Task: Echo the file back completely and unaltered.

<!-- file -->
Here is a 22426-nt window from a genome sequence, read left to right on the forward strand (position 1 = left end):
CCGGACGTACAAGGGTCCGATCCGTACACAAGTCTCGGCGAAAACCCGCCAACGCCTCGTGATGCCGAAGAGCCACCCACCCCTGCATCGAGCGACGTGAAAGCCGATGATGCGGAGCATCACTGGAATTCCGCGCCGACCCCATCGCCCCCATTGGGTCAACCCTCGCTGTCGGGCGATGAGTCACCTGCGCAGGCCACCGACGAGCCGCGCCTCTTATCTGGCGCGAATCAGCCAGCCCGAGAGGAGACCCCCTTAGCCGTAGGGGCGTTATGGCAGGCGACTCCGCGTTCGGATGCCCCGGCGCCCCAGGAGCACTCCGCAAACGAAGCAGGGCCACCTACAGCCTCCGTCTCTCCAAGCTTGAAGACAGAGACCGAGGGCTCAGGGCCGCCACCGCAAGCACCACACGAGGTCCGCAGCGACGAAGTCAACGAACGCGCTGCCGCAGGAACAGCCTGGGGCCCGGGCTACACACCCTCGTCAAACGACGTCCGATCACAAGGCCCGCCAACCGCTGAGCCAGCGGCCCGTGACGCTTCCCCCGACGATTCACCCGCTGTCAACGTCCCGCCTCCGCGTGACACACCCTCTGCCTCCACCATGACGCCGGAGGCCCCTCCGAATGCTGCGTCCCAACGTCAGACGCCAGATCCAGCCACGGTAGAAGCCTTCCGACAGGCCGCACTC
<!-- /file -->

Here is a 22426-nt window from a genome sequence, read left to right on the forward strand (position 1 = left end):
CCGGACGTACAAGGGTCCGATCCGTACACAAGTCTCGGCGAAAACCCGCCAACGCCTCGTGATGCCGAAGAGCCACCCACCCCTGCATCGAGCGACGTGAAAGCCGATGATGCGGAGCATCACTGGAATTCCGCGCCGACCCCATCGCCCCCATTGGGTCAACCCTCGCTGTCGGGCGATGAGTCACCTGCGCAGGCCACCGACGAGCCGCGCCTCTTATCTGGCGCGAATCAGCCAGCCCGAGAGGAGACCCCCTTAGCCGTAGGGGCGTTATGGCAGGCGACTCCGCGTTCGGATGCCCCGGCGCCCCAGGAGCACTCCGCAAACGAAGCAGGGCCACCTACAGCCTCCGTCTCTCCAAGCTTGAAGACAGAGACCGAGGGCTCAGGGCCGCCACCGCAAGCACCACACGAGGTCCGCAGCGACGAAGTCAACGAACGCGCTGCCGCAGGAACAGCCTGGGGCCCGGGCTACACACCCTCGTCAAACGACGTCCGATCACAAGGCCCGCCAACCGCTGAGCCAGCGGCCCGTGACGCTTCCCCCGACGATTCACCCGCTGTCAACGTCCCGCCTCCGCGTGACACACCCTCTGCCTCCACCATGACGCCGGAGGCCCCTCCGAATGCTGCGTCCCAACGTCAGACGCCAGATCCAGCCACGGTAGAAGCCTTCCGACAGGCCGCACTC